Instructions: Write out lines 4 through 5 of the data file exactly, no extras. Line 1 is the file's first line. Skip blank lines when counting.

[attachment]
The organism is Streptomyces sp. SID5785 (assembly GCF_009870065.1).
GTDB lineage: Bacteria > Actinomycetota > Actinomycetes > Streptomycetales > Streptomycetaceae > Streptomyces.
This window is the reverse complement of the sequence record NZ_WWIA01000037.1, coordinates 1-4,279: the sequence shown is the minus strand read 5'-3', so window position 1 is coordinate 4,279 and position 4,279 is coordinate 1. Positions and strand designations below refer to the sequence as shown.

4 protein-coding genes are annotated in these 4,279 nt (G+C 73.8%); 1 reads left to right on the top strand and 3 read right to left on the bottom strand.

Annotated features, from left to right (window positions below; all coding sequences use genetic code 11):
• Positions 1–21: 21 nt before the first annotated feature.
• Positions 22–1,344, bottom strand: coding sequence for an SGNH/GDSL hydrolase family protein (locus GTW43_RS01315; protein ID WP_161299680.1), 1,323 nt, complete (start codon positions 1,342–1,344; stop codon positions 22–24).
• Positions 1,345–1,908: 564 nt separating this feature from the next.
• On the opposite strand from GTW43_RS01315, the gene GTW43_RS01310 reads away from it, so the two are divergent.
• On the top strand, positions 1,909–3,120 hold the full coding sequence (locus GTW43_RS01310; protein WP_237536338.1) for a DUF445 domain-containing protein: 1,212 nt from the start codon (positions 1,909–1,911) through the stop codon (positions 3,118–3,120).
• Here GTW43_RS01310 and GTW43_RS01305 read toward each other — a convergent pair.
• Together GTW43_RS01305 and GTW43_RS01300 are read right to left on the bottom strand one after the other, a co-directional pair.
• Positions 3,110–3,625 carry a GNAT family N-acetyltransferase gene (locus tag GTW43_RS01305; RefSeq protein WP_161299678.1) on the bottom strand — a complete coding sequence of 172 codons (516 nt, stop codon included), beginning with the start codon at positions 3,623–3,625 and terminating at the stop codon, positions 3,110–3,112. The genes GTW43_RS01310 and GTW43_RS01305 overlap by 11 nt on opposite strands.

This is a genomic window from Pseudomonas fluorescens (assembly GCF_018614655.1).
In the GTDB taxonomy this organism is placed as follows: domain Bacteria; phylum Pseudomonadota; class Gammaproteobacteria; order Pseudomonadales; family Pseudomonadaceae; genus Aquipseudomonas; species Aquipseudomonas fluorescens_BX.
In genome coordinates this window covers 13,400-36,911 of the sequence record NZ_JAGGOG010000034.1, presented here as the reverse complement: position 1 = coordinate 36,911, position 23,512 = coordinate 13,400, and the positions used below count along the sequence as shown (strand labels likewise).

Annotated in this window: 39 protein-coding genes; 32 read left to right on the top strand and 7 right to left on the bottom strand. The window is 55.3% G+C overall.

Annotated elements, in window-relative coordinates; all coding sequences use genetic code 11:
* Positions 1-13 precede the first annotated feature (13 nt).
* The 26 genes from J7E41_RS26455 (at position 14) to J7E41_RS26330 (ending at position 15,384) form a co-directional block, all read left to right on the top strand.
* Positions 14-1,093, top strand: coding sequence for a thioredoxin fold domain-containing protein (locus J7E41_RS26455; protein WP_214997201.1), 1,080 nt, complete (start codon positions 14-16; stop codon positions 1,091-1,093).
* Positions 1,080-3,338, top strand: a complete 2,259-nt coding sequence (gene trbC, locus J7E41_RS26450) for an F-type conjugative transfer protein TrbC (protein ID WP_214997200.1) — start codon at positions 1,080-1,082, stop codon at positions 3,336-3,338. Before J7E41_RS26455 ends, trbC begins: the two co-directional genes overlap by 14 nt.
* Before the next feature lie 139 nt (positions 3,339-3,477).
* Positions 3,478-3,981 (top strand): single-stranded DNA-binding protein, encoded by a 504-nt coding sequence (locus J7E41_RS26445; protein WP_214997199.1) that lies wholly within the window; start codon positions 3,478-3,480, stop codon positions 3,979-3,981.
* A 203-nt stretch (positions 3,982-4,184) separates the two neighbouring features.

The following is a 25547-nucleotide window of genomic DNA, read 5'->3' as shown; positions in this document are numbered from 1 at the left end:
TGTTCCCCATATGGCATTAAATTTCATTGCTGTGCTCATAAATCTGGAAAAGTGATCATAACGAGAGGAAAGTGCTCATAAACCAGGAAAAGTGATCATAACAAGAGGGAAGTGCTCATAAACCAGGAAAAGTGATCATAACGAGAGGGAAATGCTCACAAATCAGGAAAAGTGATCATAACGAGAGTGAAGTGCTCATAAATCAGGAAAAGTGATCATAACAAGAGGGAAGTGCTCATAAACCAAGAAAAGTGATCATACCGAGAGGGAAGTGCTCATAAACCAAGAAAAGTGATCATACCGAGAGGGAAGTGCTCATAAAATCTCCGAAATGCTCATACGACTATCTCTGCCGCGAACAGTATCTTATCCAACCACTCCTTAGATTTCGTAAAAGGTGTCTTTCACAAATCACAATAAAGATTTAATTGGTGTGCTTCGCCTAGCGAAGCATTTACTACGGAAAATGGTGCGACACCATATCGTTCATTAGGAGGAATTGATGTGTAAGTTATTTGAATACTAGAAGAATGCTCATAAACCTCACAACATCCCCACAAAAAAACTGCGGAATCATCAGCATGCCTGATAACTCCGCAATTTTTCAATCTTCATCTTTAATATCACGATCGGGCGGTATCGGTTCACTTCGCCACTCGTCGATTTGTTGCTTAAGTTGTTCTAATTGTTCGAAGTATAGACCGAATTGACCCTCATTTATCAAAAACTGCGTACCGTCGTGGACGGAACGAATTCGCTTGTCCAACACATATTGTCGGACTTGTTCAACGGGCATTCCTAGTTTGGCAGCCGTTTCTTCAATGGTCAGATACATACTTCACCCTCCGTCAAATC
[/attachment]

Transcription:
4 protein-coding genes are annotated in these 4,279 nt (G+C 73.8%); 1 reads left to right on the top strand and 3 read right to left on the bottom strand.

Annotated features, from left to right (window positions below; all coding sequences use genetic code 11):